Outer space
Playlist by Tiana Nobile
A poet's fascination with the sky might seem pretty cliche, but these poets prove something as old as time can continue to offer infinite invitations for inspiration to those of us who choose to look up.
1. Planetarium
Adrienne Rich
2. Mirror Meteor
Edwin Torres
3. The Universe: Original Motion Picture Soundtrack
Tracy K. Smith
4. I’m Over the Moon
Brenda Shaughnessy
5. Mail-Order Planets
Adrian Matejka
6. Pluto Shits on the Universe
Fatimah Asghar
    Thinking of Caroline Herschel (1750—1848)
    astronomer, sister of William; and others.



A woman in the shape of a monster   
a monster in the shape of a woman   
the skies are full of them

a woman      ‘in the snow
among the Clocks and instruments   
or measuring the ground with poles’

in her 98 years to discover   
8 comets

she whom the moon ruled   
like us
levitating into the night sky   
riding the polished lenses

Galaxies of women, there
doing penance for impetuousness   
ribs chilled   
in those spaces    of the mind

An eye,

          ‘virile, precise and absolutely certain’
          from the mad webs of Uranusborg

                                                            encountering the NOVA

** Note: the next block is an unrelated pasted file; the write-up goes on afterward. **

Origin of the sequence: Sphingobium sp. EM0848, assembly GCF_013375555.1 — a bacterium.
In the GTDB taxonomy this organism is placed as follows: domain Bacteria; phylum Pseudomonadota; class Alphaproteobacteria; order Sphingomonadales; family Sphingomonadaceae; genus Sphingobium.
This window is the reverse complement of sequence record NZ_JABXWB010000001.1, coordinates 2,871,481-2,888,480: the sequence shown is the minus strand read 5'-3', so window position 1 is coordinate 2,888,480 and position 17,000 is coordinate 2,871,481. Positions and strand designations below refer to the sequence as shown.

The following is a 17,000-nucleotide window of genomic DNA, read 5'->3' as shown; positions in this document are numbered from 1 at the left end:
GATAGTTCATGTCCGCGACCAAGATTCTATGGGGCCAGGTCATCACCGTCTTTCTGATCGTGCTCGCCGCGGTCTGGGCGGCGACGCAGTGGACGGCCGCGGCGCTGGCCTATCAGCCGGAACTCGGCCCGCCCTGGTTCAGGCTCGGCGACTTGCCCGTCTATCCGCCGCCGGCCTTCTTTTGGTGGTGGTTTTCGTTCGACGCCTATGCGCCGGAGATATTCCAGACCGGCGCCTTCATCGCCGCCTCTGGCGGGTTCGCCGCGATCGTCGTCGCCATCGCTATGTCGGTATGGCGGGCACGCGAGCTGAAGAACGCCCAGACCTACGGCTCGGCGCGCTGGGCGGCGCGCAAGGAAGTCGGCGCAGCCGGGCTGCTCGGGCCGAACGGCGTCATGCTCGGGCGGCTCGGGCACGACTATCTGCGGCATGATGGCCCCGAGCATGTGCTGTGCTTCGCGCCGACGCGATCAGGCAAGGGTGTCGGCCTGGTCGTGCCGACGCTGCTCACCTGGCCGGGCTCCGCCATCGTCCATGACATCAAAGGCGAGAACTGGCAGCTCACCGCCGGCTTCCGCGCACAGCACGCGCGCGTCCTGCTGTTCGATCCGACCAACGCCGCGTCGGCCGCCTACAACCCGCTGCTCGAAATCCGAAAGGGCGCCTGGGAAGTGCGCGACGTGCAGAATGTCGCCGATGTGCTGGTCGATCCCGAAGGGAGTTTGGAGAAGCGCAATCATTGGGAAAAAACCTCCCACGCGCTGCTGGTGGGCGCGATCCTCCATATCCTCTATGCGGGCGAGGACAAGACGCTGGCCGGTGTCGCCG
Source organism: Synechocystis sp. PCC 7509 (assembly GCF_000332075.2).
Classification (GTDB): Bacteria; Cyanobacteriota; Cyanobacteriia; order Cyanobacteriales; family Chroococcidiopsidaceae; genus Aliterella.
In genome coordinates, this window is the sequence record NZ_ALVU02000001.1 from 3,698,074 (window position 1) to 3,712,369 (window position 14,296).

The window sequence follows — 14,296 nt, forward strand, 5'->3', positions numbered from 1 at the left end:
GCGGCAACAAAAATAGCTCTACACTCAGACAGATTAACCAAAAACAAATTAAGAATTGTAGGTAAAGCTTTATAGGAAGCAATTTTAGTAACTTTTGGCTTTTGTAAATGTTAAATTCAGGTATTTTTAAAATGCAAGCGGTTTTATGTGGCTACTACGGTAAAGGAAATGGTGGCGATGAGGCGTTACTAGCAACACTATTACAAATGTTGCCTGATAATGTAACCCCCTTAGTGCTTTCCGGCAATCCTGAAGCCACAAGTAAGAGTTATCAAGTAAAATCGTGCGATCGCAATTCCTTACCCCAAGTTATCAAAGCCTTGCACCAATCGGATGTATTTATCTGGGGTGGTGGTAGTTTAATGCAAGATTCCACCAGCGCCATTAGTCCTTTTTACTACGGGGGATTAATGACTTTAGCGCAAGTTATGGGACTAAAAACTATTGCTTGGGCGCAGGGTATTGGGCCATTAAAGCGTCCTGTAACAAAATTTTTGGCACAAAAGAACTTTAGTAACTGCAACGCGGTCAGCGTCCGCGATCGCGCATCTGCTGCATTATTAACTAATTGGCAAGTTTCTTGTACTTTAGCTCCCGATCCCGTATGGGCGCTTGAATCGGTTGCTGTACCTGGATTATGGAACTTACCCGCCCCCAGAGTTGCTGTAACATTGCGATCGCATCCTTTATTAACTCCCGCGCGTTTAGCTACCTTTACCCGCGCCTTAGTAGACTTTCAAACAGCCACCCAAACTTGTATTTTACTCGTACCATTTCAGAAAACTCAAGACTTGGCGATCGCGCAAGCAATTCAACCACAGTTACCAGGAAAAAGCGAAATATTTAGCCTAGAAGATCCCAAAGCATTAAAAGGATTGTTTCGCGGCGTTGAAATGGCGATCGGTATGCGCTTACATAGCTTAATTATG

every impulse of light exploding

from the core
as life flies out of us

             Tycho whispering at last
             ‘Let me not seem to have lived in vain’

What we see, we see   
and seeing is changing

the light that shrivels a mountain   
and leaves a man alive

Heartbeat of the pulsar
heart sweating through my body

The radio impulse   
pouring in from Taurus

         I am bombarded yet         I stand

I have been standing all my life in the   
direct path of a battery of signals
the most accurately transmitted most   
untranslatable language in the universe
I am a galactic cloud so deep      so invo-
luted that a light wave could take 15   
years to travel through me       And has   
taken      I am an instrument in the shape   
of a woman trying to translate pulsations   
into images    for the relief of the body